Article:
Over this extended period a cast of trusted and loved musicians joined Le Bon, Khouja and fellow co-producer Josiah Steinbrick — Stella Mozgawa (of Warpaint) on drums and percussion; Stephen Black (aka Sweet Baboo) on bass and saxo-phone and longtime collaborators Huw Evans (aka H.Hawkline) and Josh Kling-hoffer on guitars — and were added to the album, “one by one, one on one”. The fact that these collaborators have appeared variously on Le Bon’s previous outputs no doubt goes some way to aid the preservation of a signature sound despite a rel-atively drastic change in approach.
Be it on her more minimalist, acoustic-leaning 2009 debut album Me Oh My or criti-cally acclaimed, liquid-riffed 2013 LP Mug Museum, Cate Le Bon’s solo work — and indeed also her production work, such as that carried out on recent Deerhunter album Why Hasn’t Everything Already Disappeared? (4AD, January 2019) — has always resisted pigeonholing, walking the tightrope between krautrock aloofness and heartbreaking tenderness; deadpan served with a twinkle in the eye, a flick of the fringe and a lick of the Telecaster. This skilful traversing of apparent contradic-tions continues to make itself known on Reward, where, from the lamenting bones of ‘Home to You’ springs ‘Mother’s Mother's Magazines’, a song derived from “be-ing around a lot of really fed up women” which in its loose twanginess of composi-tion and playful lyrics, calls to mind DRINKS — the side-project which Le Bon co-parents with Tim Presley (of White Fence). Glimmers of the biting, tongue-in-cheek and often surrealist imagery found scattered throughout Le Bon’s previous works rear their heads once more on ‘Sad Nudes’ (Pick up the phone / Take the call from your mother / She really wants you to answer) and the pulsating, cascading ‘Mag-nificent Gestures’ (I was born with no lips / Drip drip drips). Though things take a turn for the pessimistic on third single ‘The Light’, (Mother I feel the crowd on the turn / Took out the windows / Moved the stairs / And I don’t see the comedy / Hold-ing the door to my own tragedy / Take blame for the hurt but the hurt belongs to me), it is not without an underlying sense of humour, as Le Bon cynically ponders Where would he go for fun in this town? And after all, the light that eventually seeks her out offers the lonely artist salvation.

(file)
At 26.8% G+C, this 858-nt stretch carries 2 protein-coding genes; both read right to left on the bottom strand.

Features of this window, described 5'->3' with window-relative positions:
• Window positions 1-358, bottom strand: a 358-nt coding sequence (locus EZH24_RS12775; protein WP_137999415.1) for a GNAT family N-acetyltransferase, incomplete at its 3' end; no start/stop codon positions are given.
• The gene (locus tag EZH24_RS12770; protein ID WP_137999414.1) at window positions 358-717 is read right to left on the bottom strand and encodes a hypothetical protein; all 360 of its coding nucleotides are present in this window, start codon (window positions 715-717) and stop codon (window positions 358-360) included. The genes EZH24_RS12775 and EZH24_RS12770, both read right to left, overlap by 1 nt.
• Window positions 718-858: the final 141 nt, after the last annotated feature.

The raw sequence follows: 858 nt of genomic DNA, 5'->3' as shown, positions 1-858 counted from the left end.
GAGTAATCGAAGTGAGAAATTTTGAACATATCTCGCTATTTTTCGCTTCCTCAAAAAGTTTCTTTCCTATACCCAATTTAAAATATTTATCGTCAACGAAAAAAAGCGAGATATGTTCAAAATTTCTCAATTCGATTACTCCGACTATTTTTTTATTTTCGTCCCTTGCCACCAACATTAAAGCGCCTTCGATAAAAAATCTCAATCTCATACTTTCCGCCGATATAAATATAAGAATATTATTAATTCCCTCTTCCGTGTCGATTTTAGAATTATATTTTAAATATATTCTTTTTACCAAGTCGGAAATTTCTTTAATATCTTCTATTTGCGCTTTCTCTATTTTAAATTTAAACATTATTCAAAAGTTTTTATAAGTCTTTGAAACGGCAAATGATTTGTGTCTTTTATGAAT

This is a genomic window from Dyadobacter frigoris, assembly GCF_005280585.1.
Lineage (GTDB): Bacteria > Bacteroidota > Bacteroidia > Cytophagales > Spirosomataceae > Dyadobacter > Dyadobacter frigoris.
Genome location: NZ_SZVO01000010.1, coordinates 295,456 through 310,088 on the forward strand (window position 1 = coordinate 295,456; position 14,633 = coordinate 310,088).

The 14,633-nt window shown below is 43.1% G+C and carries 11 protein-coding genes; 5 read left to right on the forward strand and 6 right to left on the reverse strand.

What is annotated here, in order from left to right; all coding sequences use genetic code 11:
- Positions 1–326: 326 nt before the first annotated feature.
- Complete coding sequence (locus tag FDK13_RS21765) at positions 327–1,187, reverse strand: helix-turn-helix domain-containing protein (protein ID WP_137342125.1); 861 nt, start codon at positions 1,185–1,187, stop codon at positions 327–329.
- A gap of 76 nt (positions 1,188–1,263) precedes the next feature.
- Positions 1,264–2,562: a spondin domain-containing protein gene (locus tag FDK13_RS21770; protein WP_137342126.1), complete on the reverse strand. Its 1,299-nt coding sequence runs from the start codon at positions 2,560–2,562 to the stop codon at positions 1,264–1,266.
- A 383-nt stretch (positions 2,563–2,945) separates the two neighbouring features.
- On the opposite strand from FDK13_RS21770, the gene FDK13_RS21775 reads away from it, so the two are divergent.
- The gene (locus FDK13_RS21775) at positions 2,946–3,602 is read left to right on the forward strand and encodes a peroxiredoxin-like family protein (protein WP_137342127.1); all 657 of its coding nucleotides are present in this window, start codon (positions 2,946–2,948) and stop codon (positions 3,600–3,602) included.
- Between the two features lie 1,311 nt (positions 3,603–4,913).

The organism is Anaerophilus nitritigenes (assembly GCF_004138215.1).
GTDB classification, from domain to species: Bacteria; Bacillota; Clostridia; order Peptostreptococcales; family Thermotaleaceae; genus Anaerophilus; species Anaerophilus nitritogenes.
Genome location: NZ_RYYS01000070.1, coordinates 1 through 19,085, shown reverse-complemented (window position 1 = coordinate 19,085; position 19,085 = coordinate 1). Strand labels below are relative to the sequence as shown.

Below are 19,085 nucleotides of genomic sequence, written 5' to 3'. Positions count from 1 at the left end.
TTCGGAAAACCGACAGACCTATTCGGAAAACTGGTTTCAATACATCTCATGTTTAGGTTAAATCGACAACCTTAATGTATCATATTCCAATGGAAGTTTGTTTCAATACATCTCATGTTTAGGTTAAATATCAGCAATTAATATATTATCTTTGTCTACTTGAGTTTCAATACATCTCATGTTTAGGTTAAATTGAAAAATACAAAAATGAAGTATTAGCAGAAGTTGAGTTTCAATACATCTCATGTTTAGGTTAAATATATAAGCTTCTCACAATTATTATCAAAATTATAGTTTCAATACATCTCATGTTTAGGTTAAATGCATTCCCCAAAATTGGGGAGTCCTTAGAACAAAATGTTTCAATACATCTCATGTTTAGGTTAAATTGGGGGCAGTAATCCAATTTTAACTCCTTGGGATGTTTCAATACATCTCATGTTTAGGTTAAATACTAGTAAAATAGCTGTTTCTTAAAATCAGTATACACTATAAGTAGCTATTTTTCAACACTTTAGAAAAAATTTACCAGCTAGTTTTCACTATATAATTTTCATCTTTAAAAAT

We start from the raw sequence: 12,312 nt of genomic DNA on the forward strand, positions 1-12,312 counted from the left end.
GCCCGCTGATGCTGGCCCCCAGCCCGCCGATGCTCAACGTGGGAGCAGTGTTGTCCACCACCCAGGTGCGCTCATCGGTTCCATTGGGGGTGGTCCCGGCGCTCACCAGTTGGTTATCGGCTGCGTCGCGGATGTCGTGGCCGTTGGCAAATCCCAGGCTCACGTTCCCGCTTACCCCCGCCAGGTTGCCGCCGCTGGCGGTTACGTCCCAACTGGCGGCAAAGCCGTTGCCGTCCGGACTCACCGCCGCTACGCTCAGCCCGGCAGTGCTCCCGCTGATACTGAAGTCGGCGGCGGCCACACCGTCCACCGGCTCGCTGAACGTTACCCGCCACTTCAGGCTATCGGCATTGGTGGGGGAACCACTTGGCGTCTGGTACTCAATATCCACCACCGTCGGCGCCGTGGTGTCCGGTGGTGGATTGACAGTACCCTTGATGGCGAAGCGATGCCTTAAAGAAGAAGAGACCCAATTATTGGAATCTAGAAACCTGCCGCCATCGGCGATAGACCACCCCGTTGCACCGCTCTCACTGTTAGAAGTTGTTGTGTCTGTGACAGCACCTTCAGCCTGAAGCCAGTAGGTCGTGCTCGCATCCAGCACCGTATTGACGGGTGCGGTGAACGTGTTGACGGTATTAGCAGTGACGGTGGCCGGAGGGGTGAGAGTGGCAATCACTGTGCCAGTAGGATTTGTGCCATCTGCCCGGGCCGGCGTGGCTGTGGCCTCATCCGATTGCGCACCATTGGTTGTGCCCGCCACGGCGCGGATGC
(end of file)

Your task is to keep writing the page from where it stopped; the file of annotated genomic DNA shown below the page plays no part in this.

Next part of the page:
The multifaceted nature of Le Bon’s art — its ability to take on multiple meanings and hold motivations which are not immediately obvious — is evident right down to the album’s very name. “People hear the word ‘reward’ and they think that it’s a positive word” says Le Bon, “and to me it’s quite a sinister word in that it depends on the relationship between the giver and the receiver. I feel like it’s really indicative of the times we’re living in where words are used as slogans, and everything is slowly losing its meaning.” The record, then, signals a scrambling to hold onto meaning; it is a warning against lazy comparisons and face values. It is a sentiment nicely summed up by the furniture-making musician as she advises: “Always keep your hand behind the chisel.”
Diva Harris, March 2019